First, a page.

Friday, October 28, 2005

Taking a Beta-ing


Rain from a weak low pressure area off the North Carolina coast is remaining well offshore, and the Washington DC metro area is enjoying a mostly sunny late October afternoon, with temperatures in the mid 50s.

Tonight and Tomorrow

Clear skies and low winds tonight will allow temperatures to drop into the 30s in many locations, and there is a frost advisory in effect for the entire area, including the District itself. Tomorrow will feature sunny skies and highs around 56. The weekend, especially Sunday afternoon, looks like a fine time to get in that one last lawn mowing of the season.

Tropical Beat

Tropical Storm Beta continues to move slowly off the Nicaragua coast. The Miami Herald and Washington Post (Reuters) reported that the Colombian-owned islands of San Andrés and Providencia were being lashed by the storm. Its 65 mph winds at 5pm are expected to intensify to hurricane strength, possibly by tomorrow. If it does become the 13th hurricane of the season, it will beat the old record of 12. The forecast track along the Nicaragua/Honduras border puts it close to the region which was devastated by the flooding from infamous Hurricane Mitch in late October 1998. The toll from Mitch was the deadliest in the Atlantic Basin since 1780. Some unofficial rainfall reports from that storm were over 48 inches at the higher elevations.

A tropical wave in the central Caribbean is showing no signs of development, and its area of showers may be absorbed into Beta.

Climate Clues

An article about Arctic warming which was published online September 22 has appeared in the issue of Science magazine published today. The article, entitled "Role of Land-Surface Changes in Arctic Summer Warming", analyzes feedback effects from atmospheric warming. It finds that local warming caused by decreased albedo (reflectivity) from earlier snow melting is on the order of 3 watts per square meter per decade, which is comparable to the heating from a doubling of atmospheric CO2 alone. An accompanying analysis, "Tipping Points in the Tundra", says, "Environmental changes in the Arctic may be an early warning system for global climate change, and recent reports from the region are alarming."

Weather Man Movie

I agree with Jason that the "Weather Man" movie sounds like a mixed bag. I'm waiting to hear from Ebert and Roper (set your TiVo for 1:05am Sunday) to form my final opinion on whether it's worth seeing. If you do decide to go, showtimes and online ticket ordering are available at Moviefone.

Wednesday, October 26, 2005

Becoming Better and Beta


Today's weather map shows a large high pressure area centered over Ontario and a deep low pressure area (yesterday's nor'easter) centered over the Maritime provinces of Canada. The pressure gradient force between these two features, modified by the Coriolis force, is producing a geostrophic wind in the form of strong northwesterly breezes over the Northeast and Mid Atlantic states. Here in the Washington metro area, winds have been gusting as high as 26 mph, keeping temperatures in the mid 50s despite abundant October sunshine. Overall, it's a much better day than yesterday.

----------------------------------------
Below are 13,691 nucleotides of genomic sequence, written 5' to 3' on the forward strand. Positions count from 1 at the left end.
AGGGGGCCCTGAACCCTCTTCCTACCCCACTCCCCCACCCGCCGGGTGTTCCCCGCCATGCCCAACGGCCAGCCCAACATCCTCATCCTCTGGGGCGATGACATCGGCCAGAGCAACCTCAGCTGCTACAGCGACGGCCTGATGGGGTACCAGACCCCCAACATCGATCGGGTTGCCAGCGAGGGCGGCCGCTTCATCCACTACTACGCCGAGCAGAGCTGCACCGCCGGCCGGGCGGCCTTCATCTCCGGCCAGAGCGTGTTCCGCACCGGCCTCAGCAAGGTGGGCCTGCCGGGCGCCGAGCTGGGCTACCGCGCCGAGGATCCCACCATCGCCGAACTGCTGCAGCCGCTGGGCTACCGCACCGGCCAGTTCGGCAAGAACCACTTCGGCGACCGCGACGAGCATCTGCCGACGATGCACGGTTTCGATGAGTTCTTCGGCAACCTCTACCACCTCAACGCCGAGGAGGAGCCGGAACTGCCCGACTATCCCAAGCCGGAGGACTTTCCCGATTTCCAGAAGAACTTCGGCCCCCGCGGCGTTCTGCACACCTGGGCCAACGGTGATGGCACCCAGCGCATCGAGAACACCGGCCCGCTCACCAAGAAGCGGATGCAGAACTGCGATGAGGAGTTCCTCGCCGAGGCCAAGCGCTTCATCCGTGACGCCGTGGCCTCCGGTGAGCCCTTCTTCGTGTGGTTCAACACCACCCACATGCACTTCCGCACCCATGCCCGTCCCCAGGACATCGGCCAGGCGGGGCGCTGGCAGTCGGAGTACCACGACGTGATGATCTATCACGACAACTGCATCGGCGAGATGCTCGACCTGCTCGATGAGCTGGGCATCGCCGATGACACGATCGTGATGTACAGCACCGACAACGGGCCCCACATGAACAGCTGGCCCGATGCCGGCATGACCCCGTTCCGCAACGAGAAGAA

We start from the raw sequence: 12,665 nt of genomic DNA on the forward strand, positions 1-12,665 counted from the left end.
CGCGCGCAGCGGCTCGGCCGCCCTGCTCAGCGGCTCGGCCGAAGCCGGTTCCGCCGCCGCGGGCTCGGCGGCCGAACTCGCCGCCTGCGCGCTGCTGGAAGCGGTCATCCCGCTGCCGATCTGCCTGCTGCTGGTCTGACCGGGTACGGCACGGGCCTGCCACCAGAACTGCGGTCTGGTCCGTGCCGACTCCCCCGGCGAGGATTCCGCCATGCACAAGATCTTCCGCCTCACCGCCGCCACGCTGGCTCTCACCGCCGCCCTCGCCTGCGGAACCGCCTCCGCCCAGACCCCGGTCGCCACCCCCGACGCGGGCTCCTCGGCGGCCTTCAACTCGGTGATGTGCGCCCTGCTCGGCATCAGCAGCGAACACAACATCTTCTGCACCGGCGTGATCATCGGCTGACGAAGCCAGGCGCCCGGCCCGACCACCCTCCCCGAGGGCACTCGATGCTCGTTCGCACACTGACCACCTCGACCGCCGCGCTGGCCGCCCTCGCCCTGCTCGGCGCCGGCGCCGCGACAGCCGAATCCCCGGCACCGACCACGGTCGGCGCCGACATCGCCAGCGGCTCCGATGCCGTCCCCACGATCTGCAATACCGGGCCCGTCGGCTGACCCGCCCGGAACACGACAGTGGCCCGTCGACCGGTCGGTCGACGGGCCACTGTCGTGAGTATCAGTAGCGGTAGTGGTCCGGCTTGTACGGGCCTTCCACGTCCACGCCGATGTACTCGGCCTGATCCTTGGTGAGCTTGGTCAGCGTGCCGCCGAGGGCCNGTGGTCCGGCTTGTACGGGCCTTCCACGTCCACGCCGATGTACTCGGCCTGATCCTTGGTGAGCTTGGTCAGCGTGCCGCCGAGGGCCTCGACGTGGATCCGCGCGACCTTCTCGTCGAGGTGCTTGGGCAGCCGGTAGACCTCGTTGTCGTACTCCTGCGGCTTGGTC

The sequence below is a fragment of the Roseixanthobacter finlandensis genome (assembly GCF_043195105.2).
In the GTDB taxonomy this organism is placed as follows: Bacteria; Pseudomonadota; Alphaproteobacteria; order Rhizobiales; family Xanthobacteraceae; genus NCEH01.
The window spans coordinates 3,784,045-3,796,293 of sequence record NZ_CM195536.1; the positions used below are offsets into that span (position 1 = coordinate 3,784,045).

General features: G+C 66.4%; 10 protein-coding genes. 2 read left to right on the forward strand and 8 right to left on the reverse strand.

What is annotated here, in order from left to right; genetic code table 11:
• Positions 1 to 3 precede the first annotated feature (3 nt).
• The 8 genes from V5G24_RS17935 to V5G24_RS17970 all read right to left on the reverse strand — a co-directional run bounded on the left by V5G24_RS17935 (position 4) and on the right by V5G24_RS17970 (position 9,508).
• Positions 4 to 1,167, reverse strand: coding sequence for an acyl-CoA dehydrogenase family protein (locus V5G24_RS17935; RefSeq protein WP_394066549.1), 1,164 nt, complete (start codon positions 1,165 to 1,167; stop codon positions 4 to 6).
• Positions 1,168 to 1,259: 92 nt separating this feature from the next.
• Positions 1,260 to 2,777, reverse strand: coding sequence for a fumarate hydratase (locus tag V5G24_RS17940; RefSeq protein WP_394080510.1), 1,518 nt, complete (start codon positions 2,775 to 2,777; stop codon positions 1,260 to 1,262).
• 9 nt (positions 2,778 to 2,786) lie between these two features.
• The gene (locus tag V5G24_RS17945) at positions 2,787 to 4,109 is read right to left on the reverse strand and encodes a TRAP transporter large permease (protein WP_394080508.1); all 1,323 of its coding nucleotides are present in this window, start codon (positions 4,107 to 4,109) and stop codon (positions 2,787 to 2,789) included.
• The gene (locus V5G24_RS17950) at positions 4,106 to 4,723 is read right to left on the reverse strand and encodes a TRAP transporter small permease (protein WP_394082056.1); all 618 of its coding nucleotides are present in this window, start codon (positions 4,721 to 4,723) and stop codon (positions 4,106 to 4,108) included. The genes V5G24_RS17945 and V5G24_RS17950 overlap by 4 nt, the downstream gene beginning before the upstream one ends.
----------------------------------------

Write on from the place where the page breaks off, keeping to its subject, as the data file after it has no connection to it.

Chart by from NWS dataimage
Yesterday's 0.59" of rain in the Official Bucket puts the new record for October precipitation at 9.41", vs. the previous record of 8.81" in 1937. This month is now tied for 22nd wettest overall in 135 years of record in Washington.

Tonight and Tomorrow

Tonight, diminishing winds and clear skies will help temperatures dip to the coldest levels so far this season: near 41 inside the Beltway, as low as the mid 30s in the outer suburbs. There is a frost advisory in effect for the western and northern suburbs. Temperatures will have a hard time rebounding tomorrow as clouds increase and highs remain in the mid 50s.

Beta on Deck

That low pressure area in the southwest Caribbean is showing more signs of becoming Beta. The afternoon tropical weather discussion from NHC points out the "hallmarks of development": dropping pressure, curved convection bands on satellite becoming better defined. It's most likely an artifact, but the latest image I'm viewing as I write this shows an eye-like feature; it's just northwest of the label for longitude 80W.

Media Mutters

Once again, the WaPo trashes science for the sake of generating "news". It took 2 "Staff Writers" to find enough morons to produce a story on how some Florida residents were "surprised" by the strength of Wilma, particularly on the east coast. Even the mayor of Fort Lauderdale is quoted as saying he expected a Category 1 storm. Excuse me, but what part of Category 2 don't you understand? Even if there were any reputable forecasts of Category 1, which I most seriously doubt, the fundamental rule of preparedness is to anticipate one category higher than forecast. In any case, a number of people (I believe 6) died as a result of ignoring the risk of Katrina when it was a Category 1 in the Miami-Dade area. Rather than pointing out the outstanding accuracy of the forecast track even before the turn away from Yucatan, the article digs up a bureaucrat from Silver Spring HQ to mumble about the difficulty of forecasting intensity.

Broadcast News

The dcrtv blog reports the latest chapter in the misadventures of former Channel 9 weatherman and now inmate Bill Kamal. When Kamal's former station in Miami was knocked off the air by Wilma, someone put on an old hurricane preparedness tape by Kamal. The tape ran for about 10 minutes before the mistake was noticed and it was taken off.

Tuesday, October 25, 2005

Record Rainfall; Beta Testing